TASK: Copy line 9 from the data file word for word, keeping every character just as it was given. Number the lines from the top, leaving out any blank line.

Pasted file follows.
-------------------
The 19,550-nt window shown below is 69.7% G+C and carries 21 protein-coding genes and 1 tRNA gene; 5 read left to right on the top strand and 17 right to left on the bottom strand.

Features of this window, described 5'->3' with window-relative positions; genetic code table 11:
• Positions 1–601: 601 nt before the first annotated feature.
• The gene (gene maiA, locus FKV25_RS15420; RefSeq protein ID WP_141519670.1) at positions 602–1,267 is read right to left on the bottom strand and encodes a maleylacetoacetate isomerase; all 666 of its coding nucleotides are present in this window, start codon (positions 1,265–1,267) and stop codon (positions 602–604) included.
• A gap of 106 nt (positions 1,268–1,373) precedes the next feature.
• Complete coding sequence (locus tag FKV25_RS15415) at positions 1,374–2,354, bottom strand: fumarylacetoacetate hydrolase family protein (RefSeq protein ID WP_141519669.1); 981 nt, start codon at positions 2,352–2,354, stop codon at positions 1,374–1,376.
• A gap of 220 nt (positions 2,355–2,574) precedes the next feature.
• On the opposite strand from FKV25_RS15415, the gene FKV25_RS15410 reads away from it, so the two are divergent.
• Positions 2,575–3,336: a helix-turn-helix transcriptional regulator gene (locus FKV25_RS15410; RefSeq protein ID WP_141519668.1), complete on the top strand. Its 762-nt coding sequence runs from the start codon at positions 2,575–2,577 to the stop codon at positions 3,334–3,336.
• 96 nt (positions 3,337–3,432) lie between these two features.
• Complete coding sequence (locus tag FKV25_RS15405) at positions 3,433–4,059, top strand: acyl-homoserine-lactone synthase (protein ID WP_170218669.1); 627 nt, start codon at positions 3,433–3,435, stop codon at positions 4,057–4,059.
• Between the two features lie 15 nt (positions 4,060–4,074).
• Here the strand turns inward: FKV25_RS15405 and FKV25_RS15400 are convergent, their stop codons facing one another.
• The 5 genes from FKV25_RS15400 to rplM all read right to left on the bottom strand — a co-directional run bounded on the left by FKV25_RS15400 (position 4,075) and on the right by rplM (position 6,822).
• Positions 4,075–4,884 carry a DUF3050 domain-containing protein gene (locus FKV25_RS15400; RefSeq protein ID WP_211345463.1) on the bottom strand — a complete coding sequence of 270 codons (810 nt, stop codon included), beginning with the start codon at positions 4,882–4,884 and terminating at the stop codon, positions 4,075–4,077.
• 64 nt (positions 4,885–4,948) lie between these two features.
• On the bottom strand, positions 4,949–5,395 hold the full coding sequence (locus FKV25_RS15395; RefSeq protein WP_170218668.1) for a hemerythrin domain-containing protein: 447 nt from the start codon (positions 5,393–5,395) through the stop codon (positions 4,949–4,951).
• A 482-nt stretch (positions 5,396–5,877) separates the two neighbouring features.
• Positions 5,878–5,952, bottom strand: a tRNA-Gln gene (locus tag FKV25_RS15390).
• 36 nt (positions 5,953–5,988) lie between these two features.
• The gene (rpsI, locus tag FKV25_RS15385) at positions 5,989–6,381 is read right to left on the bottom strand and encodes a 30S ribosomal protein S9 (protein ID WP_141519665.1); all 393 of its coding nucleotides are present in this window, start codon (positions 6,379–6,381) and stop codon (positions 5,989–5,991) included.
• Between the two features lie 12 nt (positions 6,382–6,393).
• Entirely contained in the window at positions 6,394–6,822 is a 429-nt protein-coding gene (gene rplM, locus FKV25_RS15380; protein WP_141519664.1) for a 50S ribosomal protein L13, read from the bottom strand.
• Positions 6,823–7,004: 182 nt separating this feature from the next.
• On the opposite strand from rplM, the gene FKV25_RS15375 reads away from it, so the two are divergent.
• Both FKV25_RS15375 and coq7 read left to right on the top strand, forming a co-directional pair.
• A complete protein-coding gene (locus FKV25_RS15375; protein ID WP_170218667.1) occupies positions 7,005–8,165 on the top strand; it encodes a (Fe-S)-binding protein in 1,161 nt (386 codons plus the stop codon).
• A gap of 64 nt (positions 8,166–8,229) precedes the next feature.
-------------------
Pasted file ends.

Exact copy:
• Positions 2,575–3,336: a helix-turn-helix transcriptional regulator gene (locus FKV25_RS15410; RefSeq protein ID WP_141519668.1), complete on the top strand. Its 762-nt coding sequence runs from the start codon at positions 2,575–2,577 to the stop codon at positions 3,334–3,336.